Regulation and innovation are not inherently at odds. If one extreme—over-regulation—damages the public interest, so does its opposite, a lack of Federal intervention to advance the common interest. Whether this is financial activity, food safety, or automobiles, there are many examples where the Federal government imposed rules and mandated action by the private sector to secure the public, dating back to the early 19th century. One lesson to draw from this experience is that regulation can inspire innovation, by creating demand for new and safer products and by encouraging innovators to work in a conceptual framework that does not make security and safety a tertiary concern.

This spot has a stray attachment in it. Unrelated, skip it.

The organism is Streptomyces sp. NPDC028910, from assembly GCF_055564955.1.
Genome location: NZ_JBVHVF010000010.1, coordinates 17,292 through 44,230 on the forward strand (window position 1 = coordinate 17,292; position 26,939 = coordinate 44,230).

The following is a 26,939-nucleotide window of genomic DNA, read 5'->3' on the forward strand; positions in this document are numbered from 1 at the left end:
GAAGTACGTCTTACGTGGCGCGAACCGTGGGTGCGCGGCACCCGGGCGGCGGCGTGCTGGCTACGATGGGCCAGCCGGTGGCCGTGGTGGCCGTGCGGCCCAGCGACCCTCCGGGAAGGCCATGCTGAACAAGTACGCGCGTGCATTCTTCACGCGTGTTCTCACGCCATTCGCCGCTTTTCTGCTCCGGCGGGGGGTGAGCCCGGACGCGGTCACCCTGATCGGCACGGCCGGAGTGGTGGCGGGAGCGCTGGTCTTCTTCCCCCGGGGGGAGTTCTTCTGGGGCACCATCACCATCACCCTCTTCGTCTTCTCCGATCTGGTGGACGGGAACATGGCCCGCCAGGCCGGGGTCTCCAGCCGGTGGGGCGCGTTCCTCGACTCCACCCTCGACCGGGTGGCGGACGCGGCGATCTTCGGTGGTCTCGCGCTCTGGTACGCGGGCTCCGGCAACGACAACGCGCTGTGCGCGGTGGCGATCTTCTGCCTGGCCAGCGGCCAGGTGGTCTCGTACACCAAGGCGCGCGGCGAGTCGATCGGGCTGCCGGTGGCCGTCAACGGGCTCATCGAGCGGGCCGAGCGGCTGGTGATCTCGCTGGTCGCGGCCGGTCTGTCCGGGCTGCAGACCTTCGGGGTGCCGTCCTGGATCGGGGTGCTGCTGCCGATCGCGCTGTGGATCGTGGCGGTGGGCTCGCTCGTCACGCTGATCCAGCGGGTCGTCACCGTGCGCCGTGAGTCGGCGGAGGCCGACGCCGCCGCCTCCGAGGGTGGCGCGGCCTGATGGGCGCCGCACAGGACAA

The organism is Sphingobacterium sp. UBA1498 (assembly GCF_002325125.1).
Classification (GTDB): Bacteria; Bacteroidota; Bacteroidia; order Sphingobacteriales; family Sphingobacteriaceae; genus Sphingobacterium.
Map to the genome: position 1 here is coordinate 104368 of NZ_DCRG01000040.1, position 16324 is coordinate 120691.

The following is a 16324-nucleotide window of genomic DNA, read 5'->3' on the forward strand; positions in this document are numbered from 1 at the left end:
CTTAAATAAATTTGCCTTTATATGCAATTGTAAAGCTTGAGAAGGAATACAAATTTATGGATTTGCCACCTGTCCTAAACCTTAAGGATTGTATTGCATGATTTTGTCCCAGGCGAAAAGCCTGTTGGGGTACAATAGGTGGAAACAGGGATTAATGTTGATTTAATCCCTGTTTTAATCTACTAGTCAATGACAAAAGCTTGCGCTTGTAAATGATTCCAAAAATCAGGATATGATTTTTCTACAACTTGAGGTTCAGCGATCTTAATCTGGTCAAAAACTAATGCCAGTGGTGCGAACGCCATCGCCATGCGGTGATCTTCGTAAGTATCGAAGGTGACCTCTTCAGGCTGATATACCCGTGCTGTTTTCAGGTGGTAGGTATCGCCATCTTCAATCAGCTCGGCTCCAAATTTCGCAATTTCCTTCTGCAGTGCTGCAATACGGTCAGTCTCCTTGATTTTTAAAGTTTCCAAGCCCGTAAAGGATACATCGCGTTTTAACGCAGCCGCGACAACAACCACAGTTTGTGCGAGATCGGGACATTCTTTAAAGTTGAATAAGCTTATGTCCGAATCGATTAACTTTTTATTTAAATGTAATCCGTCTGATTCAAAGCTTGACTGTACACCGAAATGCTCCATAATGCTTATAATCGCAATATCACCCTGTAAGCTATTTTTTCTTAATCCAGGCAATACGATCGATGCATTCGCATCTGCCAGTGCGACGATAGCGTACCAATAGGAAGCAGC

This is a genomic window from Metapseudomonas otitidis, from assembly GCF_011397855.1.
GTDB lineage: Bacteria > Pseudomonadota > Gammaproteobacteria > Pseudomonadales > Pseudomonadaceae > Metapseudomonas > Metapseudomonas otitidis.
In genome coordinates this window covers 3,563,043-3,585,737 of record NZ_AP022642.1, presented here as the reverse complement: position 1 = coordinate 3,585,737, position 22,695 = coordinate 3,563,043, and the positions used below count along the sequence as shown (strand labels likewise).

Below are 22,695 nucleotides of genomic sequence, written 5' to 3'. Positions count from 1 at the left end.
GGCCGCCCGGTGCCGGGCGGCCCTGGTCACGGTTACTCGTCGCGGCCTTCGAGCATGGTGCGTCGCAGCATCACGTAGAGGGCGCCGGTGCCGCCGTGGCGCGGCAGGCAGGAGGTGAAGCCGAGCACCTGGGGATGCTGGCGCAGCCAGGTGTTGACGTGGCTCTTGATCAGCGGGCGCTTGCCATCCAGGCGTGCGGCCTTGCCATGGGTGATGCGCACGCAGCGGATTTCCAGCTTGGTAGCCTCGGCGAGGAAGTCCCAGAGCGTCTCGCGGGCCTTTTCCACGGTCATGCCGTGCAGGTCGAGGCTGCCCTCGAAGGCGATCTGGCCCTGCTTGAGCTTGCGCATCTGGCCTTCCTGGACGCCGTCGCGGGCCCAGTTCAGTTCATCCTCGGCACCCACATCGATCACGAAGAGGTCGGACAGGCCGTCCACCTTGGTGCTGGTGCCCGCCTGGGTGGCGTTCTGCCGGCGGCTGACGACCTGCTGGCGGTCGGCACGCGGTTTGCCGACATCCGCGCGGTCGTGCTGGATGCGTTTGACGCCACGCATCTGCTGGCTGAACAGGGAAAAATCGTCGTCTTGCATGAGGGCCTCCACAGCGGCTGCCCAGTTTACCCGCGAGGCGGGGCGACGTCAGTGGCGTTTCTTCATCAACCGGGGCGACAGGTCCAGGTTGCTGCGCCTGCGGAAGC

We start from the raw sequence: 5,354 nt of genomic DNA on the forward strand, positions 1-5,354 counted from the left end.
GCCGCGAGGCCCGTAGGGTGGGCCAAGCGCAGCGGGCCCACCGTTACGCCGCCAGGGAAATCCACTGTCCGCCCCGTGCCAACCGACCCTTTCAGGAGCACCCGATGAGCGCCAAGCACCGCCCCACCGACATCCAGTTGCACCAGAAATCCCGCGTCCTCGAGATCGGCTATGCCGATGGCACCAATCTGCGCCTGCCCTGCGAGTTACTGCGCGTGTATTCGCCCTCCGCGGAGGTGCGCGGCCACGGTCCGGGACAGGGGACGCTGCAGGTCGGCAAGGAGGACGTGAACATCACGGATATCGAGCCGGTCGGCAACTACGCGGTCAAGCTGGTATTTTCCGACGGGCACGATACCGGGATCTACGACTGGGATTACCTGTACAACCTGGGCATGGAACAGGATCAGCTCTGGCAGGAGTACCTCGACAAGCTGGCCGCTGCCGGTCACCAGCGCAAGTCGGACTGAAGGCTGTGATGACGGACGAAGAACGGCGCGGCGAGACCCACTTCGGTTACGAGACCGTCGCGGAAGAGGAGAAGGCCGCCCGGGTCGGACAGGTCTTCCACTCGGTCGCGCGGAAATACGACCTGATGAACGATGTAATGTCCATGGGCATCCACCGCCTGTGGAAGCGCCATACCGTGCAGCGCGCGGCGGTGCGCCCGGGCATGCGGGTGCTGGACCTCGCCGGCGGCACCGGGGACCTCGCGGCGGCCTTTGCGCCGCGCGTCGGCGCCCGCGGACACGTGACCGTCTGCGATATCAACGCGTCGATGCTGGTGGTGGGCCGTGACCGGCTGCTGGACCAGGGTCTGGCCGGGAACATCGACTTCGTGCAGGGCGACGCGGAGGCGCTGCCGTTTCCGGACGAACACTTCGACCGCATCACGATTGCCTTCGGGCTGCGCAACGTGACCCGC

Regulation can inspire innovation to supply a public good. Regulation creates markets for safety. The first Federal safety regulations, for steamboats after a series of tragedies caused by boiler explosions, led manufacturers to develop safer engines. The requirement to make safe passenger airplanes has not stifled aircraft innovation. The automobile industry resisted innovations like seat belts and safety glass, but now auto companies compete to make safer cars and have found safety to be a useful marketing tool. Not coincidently, traffic fatalities have declined, something that would not have happened otherwise. A decision not to regulate would have slowed or stopped innovation in automobile safety. Without regulatory effort, we as a nation will not get innovation in cybersecurity at anywhere near adequate levels.